According to ULYSSES, Syrian government forces began targeting the Homs media center after they found out that foreign journalists had managed to enter the city’s western sector from nearby Lebanon. They then employed a mobile satellite interception system to capture the journalists’ communications, which in turn revealed their precise location. At that point, Syrian troops were ordered to fire several missiles at the building housing the journalists, in full knowledge that Colvin and Ochlik were inside. In his testimony, ULYSSES claimed that Syrian intelligence officials “celebrated” when they were told that Colvin had been killed. He identified eight senior Syrian officials who he said were involved in planning the American journalist’s alleged assassination. One of them, said ULYSSES, was Maher al-Assad, President Assad’s brother, who leads the 4th Armored Division of the Syrian Army, considered as one of the staunchest pro-government parts of the Syrian military. Testimonies in the case continue this week.

Author: Ian Allen | Date: 10 April 2018 | Permalink

Analysis: Trump has made record use of US Special Forces since becoming president

special forcesWith reports about the activities of the United States Special Forces continuously surfacing in the media lately, it is important to remember that the White House has drastically increased Special Forces deployments since Donald Trump assumed the presidency. In December last year, it was reported that President Trump had ordered the deployment of Special Forces troops more often than any other president in American history. At that time, US Special Forces troops were deployed in 150 nations, a number that represented 75 percent of all nations on the planet, according to government data. The figures were published by TomDispatch, which said it received them directly from the US Special Operations Command. The website said that American Special Forces troops were participating in wars, counter-insurgency operations and covert-action activities across Africa, Asia and the Middle East, and saw action every day.

According to the statistics provided by the US Special Operations Command, it appears more than 10 percent (8,000 troops) of the US Special Operations Command’s 70,000 troops are deployed each day. These deployments take place daily in more than 80 countries. This rate of deployment represents a significant increase from the eight years of the administration of US President Barack Obama, which ended in 2016. That year, US Special Forces troops were deployed in 138 countries, according to media reports. The Trump administration’s use of Special Forces troops also represents a jump of approximately 150 percent from the last Republican administration, that of George W. Bush, which ended in early 2008.

Africa represents an area of consistent rise in the rates of deployment of US Special Forces. Currently, US Special Forces troops are active in no fewer than 33 countries across Africa. Most of these countries are witnessing activity by Islamist groups that are described as terrorist by the region’s governments. But the US Special Operations Command has also deployed contingents in Europe, said TomDispatch. Currently, the US maintains Special Forces troops at every country bordering Russia’s western region, with the exception of Belarus.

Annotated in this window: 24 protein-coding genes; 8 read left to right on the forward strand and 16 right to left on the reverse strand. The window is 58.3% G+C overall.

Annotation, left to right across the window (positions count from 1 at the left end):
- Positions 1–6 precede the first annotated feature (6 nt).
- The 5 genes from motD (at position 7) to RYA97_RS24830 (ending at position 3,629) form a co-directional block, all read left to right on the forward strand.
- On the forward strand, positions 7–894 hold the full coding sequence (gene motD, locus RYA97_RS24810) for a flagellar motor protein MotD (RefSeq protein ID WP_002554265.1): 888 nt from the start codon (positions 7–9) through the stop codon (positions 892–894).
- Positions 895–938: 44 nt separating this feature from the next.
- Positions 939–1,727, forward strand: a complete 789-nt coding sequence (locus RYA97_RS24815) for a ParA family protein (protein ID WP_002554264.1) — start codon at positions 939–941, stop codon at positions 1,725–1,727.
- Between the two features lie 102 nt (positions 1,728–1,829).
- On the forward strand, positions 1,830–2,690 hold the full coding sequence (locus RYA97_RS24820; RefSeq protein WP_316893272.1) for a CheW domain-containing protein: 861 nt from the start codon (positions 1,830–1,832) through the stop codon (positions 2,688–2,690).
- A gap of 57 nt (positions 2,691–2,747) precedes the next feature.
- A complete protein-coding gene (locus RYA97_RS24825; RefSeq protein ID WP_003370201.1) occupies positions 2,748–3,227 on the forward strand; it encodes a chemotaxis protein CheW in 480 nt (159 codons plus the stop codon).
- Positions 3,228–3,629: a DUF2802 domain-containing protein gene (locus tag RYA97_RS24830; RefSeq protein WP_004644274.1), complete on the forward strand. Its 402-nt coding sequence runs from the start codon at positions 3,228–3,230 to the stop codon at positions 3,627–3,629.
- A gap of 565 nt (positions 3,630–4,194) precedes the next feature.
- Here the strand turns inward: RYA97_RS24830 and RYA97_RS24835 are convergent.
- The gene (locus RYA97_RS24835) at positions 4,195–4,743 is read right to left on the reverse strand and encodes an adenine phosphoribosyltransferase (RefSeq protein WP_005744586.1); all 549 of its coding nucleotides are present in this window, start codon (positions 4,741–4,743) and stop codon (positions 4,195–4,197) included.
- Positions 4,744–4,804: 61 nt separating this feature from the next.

These numbers echo the record growth of the US Special Forces community since September 11, 2001, when Washington declared its global war on terrorism. Observers estimate the post-9/11 numerical growth of US Special Forces at 75 percent. However, little is known about the nature of campaigns in which US Special Forces are deployed, and whether they are effective in establishing security, or whether they inflame tensions across different battlefronts. There is also limited information about the resulting casualties. The US government has admitted that US Special Forces troops died in 2017 in Syria, Iraq, Afghanistan, Yemen, Niger, Mali and Somalia.

Author: Ian Allen | Date: 22 March 2018 | Permalink

Argentina’s spy chief allegedly implicated in Brazil money-laundering scandal

Gustavo ArribasThe director of Argentina’s spy agency has been accused by security officials in Brazil of being implicated in a multi-million dollar money-laundering scandal that involves dozens of senior officials across Latin America. The allegations were made in the context of the so-called “operation car wash”, known in Portuguese as Operação Lava Jato. The term refers to a money-laundering probe that began in 2014, following allegations of illegal financial practices by a number of private import-export companies in Brazil. Soon, however, Lava Jato led to the exposure of large-scale corruption, nepotism and bribing practices at the core of Brazil’s state-owned oil company Petrobras. Today, four years later, the constantly expanding investigation has implicated nearly 200 people —many of them well-known politicians— in numerous Latin American countries, including Mexico, Peru and Venezuela.